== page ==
The questions that drive my research revolve around tropical climate change
from the present to the beginning of the Holocene. Specific aspects we
are investigating are the relationships between both modern and historical
oceanic and climatic conditions. Currently, my research involves two major
projects using coral geochemical records (d18O, d13C, Sr/Ca, Mg/Ca) as
proxies for climate reconstruction. The first project involves samples
taken from Looe Key, Florida. We are addressing the reproducibility, reliability
and sensitivity between three overlapping records of Montastrea annularis.
One of the cores from this area extends back ~150 years and will provide
a backdrop for historical changes in this area.
The second project that I am working on involves assessing Holocene climate
variability from M. annularis corals taken from the Dry Tortugas, Florida.
These well-preserved corals will provide us with windows of climate information
spanning the Holocene. Specific time intervals that we will be focusing
on are the 8.2 kyr event and the Holocene thermal maximum.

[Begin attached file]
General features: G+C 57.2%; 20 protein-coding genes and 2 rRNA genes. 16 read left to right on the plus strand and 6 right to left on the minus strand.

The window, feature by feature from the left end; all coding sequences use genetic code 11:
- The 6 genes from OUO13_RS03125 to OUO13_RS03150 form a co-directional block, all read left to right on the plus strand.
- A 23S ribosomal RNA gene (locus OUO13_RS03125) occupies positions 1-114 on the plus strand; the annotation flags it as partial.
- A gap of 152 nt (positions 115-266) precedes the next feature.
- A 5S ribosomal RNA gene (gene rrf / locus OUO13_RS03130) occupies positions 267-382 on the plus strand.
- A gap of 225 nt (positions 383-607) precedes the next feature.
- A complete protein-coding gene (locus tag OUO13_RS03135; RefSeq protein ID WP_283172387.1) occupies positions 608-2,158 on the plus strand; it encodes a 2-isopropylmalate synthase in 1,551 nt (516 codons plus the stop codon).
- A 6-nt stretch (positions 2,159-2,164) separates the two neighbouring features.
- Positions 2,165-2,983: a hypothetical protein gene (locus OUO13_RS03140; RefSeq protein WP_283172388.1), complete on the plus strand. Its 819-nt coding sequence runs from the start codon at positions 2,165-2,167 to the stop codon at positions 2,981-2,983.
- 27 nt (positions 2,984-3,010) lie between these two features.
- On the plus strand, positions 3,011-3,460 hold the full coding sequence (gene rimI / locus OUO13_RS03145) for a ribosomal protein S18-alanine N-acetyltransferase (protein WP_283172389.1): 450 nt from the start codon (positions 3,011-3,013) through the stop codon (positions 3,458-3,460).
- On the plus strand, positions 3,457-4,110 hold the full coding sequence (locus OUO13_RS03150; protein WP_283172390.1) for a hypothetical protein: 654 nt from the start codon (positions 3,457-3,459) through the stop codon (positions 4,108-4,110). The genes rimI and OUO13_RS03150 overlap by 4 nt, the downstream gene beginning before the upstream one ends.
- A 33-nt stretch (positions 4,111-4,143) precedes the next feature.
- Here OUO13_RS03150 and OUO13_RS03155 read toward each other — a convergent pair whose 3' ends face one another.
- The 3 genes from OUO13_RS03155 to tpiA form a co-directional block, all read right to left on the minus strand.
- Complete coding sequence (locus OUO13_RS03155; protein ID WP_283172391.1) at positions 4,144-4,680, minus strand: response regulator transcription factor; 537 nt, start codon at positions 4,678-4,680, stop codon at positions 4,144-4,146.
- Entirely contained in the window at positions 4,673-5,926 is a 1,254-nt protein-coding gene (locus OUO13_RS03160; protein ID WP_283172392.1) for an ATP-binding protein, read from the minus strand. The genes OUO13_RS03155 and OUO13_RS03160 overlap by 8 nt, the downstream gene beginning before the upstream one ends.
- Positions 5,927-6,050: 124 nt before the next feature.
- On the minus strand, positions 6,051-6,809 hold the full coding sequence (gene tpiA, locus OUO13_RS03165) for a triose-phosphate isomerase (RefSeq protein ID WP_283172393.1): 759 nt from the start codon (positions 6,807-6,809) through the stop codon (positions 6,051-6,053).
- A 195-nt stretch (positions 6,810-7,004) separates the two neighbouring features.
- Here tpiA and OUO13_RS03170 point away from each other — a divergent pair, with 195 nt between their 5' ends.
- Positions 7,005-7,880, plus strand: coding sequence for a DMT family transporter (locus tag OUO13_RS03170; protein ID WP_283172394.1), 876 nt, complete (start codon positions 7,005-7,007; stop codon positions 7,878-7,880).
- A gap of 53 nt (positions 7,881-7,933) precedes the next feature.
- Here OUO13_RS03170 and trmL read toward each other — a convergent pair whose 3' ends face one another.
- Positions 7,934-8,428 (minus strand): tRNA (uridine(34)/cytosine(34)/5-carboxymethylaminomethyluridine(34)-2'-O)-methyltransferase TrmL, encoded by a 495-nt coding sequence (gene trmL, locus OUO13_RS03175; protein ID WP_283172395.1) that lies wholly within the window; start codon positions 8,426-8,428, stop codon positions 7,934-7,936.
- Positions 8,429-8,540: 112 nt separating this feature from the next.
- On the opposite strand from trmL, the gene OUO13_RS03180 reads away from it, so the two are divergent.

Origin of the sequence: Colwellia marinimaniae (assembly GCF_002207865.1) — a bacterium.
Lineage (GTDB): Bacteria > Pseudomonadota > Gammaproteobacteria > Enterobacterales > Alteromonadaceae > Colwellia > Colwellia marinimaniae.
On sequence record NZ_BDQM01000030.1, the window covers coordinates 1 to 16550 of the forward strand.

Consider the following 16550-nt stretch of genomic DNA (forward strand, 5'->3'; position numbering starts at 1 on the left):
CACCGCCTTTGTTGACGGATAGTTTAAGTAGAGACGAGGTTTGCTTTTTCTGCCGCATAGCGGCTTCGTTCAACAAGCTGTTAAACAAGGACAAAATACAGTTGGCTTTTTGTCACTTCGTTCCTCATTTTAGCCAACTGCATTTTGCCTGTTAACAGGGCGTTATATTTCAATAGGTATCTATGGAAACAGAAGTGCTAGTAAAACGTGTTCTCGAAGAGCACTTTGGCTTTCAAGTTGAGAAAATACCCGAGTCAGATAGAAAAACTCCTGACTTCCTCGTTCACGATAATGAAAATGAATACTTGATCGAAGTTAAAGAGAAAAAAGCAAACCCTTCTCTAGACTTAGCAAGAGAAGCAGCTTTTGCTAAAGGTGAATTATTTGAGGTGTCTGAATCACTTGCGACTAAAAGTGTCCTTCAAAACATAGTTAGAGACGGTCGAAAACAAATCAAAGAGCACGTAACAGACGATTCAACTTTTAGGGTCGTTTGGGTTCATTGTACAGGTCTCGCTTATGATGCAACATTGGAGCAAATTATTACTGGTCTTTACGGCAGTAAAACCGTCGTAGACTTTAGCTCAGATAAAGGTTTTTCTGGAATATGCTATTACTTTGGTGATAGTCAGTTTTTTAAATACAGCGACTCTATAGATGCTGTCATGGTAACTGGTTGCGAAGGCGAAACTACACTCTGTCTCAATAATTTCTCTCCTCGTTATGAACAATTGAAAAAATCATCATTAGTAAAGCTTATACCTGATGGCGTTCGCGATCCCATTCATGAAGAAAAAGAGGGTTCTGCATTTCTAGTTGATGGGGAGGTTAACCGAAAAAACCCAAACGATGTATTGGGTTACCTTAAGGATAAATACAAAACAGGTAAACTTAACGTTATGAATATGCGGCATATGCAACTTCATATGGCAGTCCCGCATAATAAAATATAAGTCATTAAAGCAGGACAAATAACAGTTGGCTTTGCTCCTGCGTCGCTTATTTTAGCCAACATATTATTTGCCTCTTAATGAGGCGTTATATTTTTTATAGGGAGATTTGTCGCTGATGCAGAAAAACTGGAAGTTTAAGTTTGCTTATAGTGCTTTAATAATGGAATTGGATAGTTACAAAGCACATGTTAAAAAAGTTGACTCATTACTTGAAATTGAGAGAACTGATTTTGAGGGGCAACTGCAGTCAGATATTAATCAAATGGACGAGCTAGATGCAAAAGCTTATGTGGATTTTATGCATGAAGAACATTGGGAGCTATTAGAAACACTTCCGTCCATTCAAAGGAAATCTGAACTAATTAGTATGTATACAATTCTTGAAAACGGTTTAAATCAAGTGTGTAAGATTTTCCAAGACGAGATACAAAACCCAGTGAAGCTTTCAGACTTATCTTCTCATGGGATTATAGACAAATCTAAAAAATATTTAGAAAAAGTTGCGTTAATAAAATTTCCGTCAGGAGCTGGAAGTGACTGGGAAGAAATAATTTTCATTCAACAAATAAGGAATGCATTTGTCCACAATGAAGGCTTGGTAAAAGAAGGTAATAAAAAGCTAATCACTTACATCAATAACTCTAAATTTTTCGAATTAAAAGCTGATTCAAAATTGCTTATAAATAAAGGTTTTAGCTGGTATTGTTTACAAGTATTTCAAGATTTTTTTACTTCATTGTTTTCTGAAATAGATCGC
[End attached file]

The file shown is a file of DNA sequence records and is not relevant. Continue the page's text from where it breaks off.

Additionally, other Holocene work done by my colleagues on lake sediments
and marine cores in Florida and the Gulf of Mexico will provide a unique
opportunity for us to compare multi-proxy interpretations of climate manifestations
in the Gulf of Mexico.
Smith, J. M., T. M. Quinn, K. P. Helmle, and R. B. Halley (2006), Reproducibility
of geochemical and climatic signals in the Atlantic coral Montastraea
faveolata, Paleoceanography, 21, PA1010, doi:10.1029/2005PA001187 (download
Smith, J. M., T. M. Quinn, K. P. Helmle, and R. B. Halley (2006), Geochemical
signatures in a coral from Looe Key, Florida since 1837 A.D., submitted
to Geochemistry Geophysics Geosystems (G3)
Eakin CM, Swart PK, Quinn TM, Helmle KP, Smith JM, Dodge RE. (2005). Application
of paleoclimatology to coral reef monitoring and management. Proceedings
of the 10th Annual International Coral Reef Symposium (in press).